How Long Does an Electrophysiology Study Take?

How long does an electrophysiology study take?

An electrophysiology study takes between one and four hours to complete.
An electrophysiology study takes between one and four hours to complete.

An electrophysiology (EP) study is a test performed to determine the cause of abnormal heart rhythm and it usually takes about one to four hours to complete. However, it may take longer if additional treatments such as catheter ablation are performed at the same time by your heart surgeon. An EP study is usually performed by a heart specialist doctor known as  an electrophysiologist.

What is an EP study?

An electrophysiology (EP) study is a test your heart doctor/specialist/heart surgeon will order to look at your heart’s electrical activity in more detail. This test can stimulate and diagnose your abnormal heart rhythms.

What can an EP study show?

This test 

  • Shows the electrical activity of your heart to identify the affected location of your heart that is generating the arrhythmia (abnormal heartbeat).
  • Allows your heart doctor to diagnose and treat a wide range of arrhythmias (abnormal heart rhythms).
  • Allows you and your doctor to decide on further treatment plans for your heart condition, which are sometimes performed at the same time, including 
    • Insertion of a pacemaker
    • Insertion of an implantable cardioverter-defibrillator (ICD)
    • Performing cardiac catheter ablation (destroys the areas inside the heart causing an abnormal rhythm) by heat (radiofrequency ablation) or freezing (cryogenic ablation)
    • Performing a heart surgery

What happens during an EP study?

This test is usually performed at a hospital or clinic in a room with special equipment known as an electrophysiology (EP) laboratory or a catheterization (cath) lab by doctors (heart specialists) and nurses. You’ll be informed not to eat or drink anything for a few hours beforehand.

During the test

  • An intravenous (IV) line will be inserted in your arm and sedative will be infused to make you relax.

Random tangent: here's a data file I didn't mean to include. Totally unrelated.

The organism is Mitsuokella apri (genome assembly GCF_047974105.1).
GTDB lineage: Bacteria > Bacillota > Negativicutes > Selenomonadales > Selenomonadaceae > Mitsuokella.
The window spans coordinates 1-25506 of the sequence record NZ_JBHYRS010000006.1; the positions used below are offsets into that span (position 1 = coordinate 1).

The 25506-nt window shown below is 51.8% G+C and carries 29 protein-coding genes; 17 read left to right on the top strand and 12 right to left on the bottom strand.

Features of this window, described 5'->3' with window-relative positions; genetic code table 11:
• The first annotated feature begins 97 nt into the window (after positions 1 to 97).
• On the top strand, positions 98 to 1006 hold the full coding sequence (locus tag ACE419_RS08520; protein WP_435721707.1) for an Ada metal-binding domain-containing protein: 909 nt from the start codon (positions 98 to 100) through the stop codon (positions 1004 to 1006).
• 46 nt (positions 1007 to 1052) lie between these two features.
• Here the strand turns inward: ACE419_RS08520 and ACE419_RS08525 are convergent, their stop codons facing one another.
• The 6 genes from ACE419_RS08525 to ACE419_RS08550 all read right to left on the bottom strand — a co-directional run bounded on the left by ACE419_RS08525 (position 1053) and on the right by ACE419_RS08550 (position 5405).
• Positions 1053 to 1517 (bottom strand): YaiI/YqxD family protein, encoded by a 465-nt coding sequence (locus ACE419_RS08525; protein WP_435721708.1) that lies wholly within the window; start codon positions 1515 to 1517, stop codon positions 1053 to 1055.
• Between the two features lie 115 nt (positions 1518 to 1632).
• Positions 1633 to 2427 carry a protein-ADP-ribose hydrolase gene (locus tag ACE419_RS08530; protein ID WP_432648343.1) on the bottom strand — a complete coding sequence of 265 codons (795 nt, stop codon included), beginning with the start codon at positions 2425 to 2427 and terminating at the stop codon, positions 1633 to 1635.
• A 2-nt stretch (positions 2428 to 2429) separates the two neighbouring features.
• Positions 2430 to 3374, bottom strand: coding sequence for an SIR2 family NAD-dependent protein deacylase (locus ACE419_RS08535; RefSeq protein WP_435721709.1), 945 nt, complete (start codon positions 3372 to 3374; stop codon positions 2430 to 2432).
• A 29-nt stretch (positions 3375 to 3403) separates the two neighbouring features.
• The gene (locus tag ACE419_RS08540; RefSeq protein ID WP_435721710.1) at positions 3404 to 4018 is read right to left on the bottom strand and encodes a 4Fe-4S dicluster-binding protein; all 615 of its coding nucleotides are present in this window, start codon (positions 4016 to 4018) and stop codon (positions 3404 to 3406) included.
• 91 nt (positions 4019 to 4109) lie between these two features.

• A nurse will clean and shave the part of your body where the doctor will be working (usually the groin, arm or neck).
  • A local anesthetic solution will be given to you to make that area numb.
  • Your doctor will insert a needle into the vessel and puncture it. They will insert a sheath (small straw-like tube) into your vessel (artery/vein).
  • Your doctor will gently guide several flexible tubes (specialized EP catheters) into your blood vessel (vein, usually the groin) through that sheath and pass them up into your heart.
  • You may feel some pressure in the area where the sheath was inserted.
  • A camera on the top of the catheter will show the position of the catheters on the video screen.
  • Your doctor will send small electric pulses through the catheter to make your heart beat at different speeds. You may feel palpitations (faster heartbeat). Sometimes, you may feel light-headedness or discomfort in your chest, which you should report to the doctor/nurse.
  • Electrical signals produced by your heart will be tracked and recorded by a special catheter, which is known as cardiac mapping. It helps your doctor locate the area responsible for generating abnormal heartbeats.
  • Your doctor will remove the catheter and the IV line.
  • Your nurse will put firm pressure on the puncture site to stop the bleeding.

If the type and location of arrhythmia is identified, then your heart surgeon/specialist will decide on an appropriate therapy. Cardiac ablation or insertion of a pacemaker or ICD will be performed during or immediately after the EP study.

What happens after the EP study?

  • You will be moved to a recovery room.
  • You will be informed to rest for a few hours while keeping the arm or leg which was used for the test straight.
  • Your nurse will check if there is any bleeding or swelling at the puncture site.
  • Your doctor will convey the test results to you after the sedative effects wear off.


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What do you do after the EP study?

  • Follow the instructions given by your nurse and doctor about medications.
  • Usually, you can start eating or taking medicines within four to six hours after the test.
  • Usually, you can resume your daily activities the day after the test.
  • You must avoid driving for at least 24 hours.
  • You may feel soreness at the puncture site for several days or have a small bruise, which is quite normal and subsides within a short span.
  • If you find bleeding, lie flat and press firmly on top of it or call the doctor or electrophysiology (EP) lab.

After discharge

  • You must limit your activity for the first 24 hours.
  • If traveling home takes several hours, take a break every hour, stretch your legs and walk a few minutes to inhibit blood clotting.
  • If you find new blood on your dressing, press firmly on the incision site for about 20 minutes. Call your doctor or visit the nearest emergency room if the bleeding continues.
  • Do not lift any heavy objects that weigh more than 10 pounds for the first week.
  • Remove the dressing the day after the study.
  • You may see a bruise or a small lump under the skin at the insertion site, which may disappear within three to four weeks.

What are the complications?

  • Hematoma (bleeding under the skin)
  • Bruising
  • Damage to the heart’s normal electrical pathways (rare)

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